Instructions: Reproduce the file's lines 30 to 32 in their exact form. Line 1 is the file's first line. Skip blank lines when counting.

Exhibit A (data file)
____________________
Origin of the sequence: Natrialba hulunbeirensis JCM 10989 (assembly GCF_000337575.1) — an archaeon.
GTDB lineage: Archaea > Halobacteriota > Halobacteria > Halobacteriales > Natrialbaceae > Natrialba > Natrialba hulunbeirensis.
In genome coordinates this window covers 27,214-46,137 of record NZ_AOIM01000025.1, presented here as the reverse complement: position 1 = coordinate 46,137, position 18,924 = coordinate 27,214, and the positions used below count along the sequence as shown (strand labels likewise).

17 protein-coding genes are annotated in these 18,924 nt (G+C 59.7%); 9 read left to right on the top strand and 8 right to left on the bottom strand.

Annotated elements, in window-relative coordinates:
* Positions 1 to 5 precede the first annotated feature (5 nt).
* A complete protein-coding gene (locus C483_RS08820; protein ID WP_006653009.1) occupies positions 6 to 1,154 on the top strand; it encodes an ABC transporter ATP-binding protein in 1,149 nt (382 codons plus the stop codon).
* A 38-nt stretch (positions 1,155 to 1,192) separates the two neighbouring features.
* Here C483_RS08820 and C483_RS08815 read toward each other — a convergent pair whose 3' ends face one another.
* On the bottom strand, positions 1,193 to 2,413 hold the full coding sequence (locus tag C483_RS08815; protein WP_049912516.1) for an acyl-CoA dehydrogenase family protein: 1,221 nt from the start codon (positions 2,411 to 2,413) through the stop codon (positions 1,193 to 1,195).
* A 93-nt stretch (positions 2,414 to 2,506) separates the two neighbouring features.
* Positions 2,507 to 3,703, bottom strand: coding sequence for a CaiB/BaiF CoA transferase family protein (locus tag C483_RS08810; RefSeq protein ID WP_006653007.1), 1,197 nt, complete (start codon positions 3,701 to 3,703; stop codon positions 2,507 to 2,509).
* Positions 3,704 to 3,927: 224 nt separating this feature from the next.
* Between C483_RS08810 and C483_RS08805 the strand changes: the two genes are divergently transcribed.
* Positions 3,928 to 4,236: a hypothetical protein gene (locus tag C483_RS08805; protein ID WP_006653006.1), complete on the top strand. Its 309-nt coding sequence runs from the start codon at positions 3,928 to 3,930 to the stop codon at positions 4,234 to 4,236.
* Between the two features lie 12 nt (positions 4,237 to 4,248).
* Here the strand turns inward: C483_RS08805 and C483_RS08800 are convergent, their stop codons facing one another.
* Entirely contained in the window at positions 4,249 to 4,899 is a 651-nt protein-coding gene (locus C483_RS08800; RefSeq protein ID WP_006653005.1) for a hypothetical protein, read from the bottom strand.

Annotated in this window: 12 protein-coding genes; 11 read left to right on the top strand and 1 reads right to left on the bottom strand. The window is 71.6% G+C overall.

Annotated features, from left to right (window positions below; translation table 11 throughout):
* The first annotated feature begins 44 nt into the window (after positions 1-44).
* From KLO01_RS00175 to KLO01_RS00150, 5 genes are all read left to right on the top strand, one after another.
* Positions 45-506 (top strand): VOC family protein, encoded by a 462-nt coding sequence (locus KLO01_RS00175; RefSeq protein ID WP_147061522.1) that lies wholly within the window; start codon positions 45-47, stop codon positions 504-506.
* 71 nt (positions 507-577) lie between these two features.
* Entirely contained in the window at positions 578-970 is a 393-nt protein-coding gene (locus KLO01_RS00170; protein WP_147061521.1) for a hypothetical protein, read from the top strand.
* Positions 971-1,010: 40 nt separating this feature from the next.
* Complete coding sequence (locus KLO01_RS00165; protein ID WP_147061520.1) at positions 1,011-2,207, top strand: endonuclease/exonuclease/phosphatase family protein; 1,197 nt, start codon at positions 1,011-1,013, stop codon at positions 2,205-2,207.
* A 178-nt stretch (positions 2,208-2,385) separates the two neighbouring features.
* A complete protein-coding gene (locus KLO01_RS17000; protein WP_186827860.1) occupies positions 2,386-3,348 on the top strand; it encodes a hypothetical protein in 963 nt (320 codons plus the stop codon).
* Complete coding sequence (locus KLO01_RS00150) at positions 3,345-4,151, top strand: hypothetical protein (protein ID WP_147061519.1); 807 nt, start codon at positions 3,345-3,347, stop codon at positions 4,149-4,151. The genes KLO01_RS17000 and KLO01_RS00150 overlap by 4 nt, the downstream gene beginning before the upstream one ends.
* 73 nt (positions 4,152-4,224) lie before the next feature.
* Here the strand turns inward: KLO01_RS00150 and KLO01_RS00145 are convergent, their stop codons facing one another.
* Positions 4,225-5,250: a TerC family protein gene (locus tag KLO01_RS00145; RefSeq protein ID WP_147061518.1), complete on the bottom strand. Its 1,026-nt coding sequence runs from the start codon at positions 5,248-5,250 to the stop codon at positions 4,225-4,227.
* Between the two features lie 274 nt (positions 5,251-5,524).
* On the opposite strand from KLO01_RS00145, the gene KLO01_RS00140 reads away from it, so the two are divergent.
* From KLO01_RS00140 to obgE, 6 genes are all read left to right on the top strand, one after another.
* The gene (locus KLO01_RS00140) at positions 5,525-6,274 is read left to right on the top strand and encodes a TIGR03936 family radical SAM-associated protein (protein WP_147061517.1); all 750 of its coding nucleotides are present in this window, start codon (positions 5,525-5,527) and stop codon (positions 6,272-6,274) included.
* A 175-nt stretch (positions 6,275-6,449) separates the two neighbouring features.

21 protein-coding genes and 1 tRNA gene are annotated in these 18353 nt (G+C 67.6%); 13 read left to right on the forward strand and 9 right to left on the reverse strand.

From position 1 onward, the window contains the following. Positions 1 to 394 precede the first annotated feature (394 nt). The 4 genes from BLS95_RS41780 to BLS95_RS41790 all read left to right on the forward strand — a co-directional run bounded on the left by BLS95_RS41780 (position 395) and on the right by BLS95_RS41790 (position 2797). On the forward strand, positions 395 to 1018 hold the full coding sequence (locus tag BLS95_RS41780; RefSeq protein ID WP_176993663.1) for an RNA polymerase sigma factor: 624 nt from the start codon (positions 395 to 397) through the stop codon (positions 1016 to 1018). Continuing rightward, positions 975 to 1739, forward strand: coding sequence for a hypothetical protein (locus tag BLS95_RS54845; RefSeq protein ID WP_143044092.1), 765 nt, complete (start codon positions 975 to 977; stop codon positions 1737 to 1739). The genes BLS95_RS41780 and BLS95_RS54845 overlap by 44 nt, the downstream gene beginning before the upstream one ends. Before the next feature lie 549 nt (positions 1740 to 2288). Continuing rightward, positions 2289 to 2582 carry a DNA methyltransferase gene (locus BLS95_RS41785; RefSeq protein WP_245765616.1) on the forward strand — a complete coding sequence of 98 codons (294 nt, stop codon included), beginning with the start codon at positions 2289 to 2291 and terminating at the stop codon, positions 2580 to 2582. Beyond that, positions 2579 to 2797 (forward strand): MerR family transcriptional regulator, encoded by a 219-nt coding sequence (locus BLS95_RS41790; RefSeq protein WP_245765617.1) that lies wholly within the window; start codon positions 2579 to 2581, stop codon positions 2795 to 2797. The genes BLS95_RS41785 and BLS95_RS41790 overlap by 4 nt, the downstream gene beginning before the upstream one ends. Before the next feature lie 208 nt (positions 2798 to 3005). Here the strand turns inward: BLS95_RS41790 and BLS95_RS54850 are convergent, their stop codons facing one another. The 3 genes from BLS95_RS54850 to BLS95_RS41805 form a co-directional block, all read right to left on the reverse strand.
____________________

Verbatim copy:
* Complete coding sequence (locus KLO01_RS00150) at positions 3,345-4,151, top strand: hypothetical protein (protein ID WP_147061519.1); 807 nt, start codon at positions 3,345-3,347, stop codon at positions 4,149-4,151. The genes KLO01_RS17000 and KLO01_RS00150 overlap by 4 nt, the downstream gene beginning before the upstream one ends.
* 73 nt (positions 4,152-4,224) lie before the next feature.
* Here the strand turns inward: KLO01_RS00150 and KLO01_RS00145 are convergent, their stop codons facing one another.